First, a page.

There are two types of organ donations – Living Organ Donations & Deceased Organ Donations.
Living Organ Donation: This is when you retrieve an organ from a healthy living person and transplant it into the body of someone who is suffering from end-stage organ failure. This is commonly done in the case of a liver or a kidney failure (because the liver can grow back to its normal size and a donor can survive on one kidney).
Living donors are classified as either a near relative or a distant relative/friends etc.
A near-relative is spouse, son/daughter, brother/sister, parents, grandparents and grandchildren.
Those other than near-relative can be distant relatives and friends who will need the permission of the State Authorization Committee to donate organs. If the hospital refuses to entertain such cases, the patient may send a legal notice to the hospital for not following the Transplant Act.
Deceased Organ Donation: When we talk about pledging your organs for donation or about organ donation after death, we are talking about Deceased Organ Donation. This is an organ donation from a person who has been declared brain stem dead by a team of authorized doctors at a hospital. A person is said to be brain stem dead when there is an irreversible loss of consciousness, absence of brain stem reflexes and irreversible loss of the capacity to breathe.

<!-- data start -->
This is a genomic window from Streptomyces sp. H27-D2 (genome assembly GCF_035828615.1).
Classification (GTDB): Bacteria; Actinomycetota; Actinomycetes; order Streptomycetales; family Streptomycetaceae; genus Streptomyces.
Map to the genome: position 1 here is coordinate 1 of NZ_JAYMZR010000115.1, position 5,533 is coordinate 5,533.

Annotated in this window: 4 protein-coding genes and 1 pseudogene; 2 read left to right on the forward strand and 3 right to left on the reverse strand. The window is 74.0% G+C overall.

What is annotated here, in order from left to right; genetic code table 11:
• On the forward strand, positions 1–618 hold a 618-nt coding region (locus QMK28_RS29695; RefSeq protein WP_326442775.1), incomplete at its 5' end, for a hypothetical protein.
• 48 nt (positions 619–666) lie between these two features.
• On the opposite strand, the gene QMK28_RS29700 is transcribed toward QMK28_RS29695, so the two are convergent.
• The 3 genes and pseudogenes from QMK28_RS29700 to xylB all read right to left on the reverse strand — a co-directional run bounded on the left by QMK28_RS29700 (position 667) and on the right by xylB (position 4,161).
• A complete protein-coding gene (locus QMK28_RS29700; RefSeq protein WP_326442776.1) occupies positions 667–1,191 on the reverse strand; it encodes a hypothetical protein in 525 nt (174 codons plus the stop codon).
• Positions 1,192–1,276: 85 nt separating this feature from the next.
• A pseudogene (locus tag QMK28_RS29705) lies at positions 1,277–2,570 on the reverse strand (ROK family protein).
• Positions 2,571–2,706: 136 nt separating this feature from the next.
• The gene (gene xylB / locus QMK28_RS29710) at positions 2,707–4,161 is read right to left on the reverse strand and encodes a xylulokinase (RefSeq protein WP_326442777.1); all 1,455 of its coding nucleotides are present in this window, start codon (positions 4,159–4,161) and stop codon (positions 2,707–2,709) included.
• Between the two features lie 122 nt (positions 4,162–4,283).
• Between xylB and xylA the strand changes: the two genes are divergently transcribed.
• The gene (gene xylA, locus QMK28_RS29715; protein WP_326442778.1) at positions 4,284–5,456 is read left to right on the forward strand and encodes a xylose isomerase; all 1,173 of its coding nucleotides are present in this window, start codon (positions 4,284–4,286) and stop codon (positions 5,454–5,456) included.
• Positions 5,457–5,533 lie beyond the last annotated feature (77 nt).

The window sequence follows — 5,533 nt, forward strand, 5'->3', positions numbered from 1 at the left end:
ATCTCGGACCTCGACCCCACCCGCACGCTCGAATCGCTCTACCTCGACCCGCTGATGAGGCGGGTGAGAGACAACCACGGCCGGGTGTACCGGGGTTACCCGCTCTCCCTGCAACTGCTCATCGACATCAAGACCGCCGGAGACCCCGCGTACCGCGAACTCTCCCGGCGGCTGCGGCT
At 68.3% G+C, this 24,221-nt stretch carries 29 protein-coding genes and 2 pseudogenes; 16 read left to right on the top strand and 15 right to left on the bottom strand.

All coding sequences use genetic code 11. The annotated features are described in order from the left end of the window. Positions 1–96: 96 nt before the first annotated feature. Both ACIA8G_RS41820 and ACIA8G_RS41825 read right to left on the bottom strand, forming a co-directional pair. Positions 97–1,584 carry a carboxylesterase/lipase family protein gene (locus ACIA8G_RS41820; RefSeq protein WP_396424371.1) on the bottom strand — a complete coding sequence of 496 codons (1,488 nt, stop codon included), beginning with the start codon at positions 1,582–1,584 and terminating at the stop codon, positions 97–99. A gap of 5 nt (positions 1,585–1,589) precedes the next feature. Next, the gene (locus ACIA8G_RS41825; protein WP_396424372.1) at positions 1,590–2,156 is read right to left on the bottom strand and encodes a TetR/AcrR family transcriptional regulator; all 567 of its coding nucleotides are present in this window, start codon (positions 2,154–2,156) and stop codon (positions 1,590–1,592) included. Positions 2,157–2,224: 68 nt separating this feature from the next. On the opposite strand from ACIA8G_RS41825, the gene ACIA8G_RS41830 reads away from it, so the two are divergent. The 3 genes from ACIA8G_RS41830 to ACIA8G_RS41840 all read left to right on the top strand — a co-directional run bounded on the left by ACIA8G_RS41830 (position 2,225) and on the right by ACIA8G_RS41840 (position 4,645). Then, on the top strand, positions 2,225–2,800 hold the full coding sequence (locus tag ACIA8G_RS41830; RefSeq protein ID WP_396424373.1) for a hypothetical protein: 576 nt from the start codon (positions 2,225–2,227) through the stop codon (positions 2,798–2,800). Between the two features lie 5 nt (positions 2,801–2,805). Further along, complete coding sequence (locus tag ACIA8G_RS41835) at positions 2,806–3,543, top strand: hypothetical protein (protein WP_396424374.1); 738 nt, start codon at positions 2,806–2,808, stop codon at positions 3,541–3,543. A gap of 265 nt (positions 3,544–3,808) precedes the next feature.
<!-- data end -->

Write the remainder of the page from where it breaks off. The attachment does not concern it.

A lot of people think that whenever and however they die, their organs can be donated. That is not true. In India, it is only in the case of Brain stem death that your organs can be donated.
Donation after cardiac death is common in the West, but in India it is rare for donations to take place after cardiac death.
Although it is possible for organs such as the liver and the kidney to be easily donated from a living donor to a recipient, we should work towards an environment where everyone donates their organs after their deaths (if they can), so no living person should have to donate an organ to another.